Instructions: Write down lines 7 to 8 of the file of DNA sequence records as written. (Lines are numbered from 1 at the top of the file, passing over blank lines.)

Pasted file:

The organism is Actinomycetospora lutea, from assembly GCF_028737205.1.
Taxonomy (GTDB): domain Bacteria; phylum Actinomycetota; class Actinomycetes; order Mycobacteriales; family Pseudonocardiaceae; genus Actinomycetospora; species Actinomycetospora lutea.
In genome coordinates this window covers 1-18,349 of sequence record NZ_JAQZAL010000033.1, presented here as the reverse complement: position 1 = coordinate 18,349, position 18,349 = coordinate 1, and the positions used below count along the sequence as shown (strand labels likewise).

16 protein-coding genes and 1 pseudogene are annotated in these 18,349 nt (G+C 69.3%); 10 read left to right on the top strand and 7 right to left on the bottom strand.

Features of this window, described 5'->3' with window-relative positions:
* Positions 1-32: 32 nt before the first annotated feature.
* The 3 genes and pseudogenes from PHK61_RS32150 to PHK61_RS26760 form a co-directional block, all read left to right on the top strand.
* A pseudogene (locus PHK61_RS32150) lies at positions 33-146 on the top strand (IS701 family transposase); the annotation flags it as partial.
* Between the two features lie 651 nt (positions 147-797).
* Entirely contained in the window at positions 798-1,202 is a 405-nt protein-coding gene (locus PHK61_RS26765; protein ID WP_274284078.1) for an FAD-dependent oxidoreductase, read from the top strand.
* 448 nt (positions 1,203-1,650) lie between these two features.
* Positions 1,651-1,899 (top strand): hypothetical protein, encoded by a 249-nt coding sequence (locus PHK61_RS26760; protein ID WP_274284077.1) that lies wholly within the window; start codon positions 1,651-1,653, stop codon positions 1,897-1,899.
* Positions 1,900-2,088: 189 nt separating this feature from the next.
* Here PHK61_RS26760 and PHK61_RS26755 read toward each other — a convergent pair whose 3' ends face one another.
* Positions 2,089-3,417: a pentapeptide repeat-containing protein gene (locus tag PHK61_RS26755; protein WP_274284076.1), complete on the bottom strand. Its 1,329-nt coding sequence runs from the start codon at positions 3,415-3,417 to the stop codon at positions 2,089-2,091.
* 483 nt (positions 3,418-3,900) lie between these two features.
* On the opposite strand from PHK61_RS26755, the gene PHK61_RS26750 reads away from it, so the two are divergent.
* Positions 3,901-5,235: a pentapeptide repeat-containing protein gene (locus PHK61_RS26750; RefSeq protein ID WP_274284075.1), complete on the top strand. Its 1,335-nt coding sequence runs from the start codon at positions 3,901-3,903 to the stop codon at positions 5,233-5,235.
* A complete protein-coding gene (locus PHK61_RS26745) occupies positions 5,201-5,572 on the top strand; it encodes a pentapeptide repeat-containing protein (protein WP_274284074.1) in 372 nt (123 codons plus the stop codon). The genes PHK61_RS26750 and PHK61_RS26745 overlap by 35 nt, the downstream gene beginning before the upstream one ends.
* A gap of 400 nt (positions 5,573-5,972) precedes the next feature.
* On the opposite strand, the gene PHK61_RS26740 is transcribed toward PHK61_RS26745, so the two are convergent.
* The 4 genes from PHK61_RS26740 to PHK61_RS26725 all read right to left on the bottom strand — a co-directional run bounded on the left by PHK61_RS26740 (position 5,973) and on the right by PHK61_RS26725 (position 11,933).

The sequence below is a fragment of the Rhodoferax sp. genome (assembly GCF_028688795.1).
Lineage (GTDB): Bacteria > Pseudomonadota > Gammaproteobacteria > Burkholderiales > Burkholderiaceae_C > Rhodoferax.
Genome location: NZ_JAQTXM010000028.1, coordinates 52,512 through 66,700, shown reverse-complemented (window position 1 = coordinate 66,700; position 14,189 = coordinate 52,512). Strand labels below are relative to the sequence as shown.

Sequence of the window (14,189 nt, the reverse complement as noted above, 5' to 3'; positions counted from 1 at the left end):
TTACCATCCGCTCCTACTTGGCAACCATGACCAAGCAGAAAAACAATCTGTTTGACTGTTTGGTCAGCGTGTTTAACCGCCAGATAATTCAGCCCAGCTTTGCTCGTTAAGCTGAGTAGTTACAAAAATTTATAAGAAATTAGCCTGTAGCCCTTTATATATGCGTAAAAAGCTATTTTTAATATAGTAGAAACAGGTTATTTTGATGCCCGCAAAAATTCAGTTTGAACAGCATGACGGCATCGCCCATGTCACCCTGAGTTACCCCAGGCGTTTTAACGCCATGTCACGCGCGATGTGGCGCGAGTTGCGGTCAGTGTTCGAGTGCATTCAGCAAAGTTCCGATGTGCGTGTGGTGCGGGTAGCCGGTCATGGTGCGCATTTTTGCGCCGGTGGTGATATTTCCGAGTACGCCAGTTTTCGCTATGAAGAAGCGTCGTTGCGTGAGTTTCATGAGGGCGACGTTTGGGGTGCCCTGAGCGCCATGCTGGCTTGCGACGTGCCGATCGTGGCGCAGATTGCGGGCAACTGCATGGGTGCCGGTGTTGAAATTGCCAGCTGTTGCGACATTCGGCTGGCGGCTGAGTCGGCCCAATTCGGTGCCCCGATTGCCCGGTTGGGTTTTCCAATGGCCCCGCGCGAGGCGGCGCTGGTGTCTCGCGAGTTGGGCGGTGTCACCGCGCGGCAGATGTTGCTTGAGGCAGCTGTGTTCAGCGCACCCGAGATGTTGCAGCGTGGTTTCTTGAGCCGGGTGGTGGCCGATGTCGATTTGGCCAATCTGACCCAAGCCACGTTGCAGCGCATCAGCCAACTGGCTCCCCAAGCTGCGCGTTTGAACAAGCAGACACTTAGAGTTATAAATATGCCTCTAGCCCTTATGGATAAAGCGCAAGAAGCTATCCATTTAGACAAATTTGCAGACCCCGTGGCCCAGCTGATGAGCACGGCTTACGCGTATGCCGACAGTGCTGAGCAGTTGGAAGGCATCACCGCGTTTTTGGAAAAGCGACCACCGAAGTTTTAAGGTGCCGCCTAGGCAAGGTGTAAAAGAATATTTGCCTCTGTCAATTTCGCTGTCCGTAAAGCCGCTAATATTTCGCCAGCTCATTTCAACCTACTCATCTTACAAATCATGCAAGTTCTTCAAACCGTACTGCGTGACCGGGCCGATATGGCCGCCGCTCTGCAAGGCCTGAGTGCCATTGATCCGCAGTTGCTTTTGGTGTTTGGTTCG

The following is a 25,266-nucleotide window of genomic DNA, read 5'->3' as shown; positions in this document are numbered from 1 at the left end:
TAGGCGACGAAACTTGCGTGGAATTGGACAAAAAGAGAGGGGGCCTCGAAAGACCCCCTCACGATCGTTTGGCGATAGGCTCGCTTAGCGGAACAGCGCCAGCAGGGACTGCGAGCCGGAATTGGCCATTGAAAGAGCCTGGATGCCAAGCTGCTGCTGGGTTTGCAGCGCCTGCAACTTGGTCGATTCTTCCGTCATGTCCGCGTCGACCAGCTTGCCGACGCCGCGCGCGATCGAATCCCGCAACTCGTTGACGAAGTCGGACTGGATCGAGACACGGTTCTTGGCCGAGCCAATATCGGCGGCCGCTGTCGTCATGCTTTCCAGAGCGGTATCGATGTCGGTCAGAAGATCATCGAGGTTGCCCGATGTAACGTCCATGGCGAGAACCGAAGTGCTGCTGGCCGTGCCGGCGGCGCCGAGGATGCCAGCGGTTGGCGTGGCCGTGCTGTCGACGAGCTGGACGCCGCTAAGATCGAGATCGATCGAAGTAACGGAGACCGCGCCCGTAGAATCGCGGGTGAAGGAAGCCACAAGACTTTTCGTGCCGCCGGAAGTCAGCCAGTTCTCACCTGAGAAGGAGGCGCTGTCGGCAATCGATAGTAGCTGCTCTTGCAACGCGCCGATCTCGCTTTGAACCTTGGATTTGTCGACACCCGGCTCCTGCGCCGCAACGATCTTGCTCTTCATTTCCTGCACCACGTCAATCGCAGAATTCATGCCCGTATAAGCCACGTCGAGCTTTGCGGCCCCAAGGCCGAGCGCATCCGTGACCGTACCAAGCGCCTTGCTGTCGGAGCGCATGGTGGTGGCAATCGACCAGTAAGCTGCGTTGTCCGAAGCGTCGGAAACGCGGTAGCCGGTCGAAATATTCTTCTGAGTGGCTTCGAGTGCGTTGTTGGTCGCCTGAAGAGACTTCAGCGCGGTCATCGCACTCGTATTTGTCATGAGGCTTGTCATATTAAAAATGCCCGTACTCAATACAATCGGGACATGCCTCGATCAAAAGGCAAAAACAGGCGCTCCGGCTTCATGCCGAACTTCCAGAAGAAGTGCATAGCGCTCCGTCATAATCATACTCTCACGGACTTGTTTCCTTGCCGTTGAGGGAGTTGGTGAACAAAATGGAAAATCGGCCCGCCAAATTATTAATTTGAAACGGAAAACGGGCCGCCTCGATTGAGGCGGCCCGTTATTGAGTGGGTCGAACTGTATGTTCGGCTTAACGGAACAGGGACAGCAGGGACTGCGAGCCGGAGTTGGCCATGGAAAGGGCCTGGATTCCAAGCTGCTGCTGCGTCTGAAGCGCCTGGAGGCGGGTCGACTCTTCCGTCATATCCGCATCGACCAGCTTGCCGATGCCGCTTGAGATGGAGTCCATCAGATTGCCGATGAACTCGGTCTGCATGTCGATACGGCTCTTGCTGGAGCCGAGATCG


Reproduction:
* The 3 genes and pseudogenes from PHK61_RS32150 to PHK61_RS26760 form a co-directional block, all read left to right on the top strand.
* A pseudogene (locus PHK61_RS32150) lies at positions 33-146 on the top strand (IS701 family transposase); the annotation flags it as partial.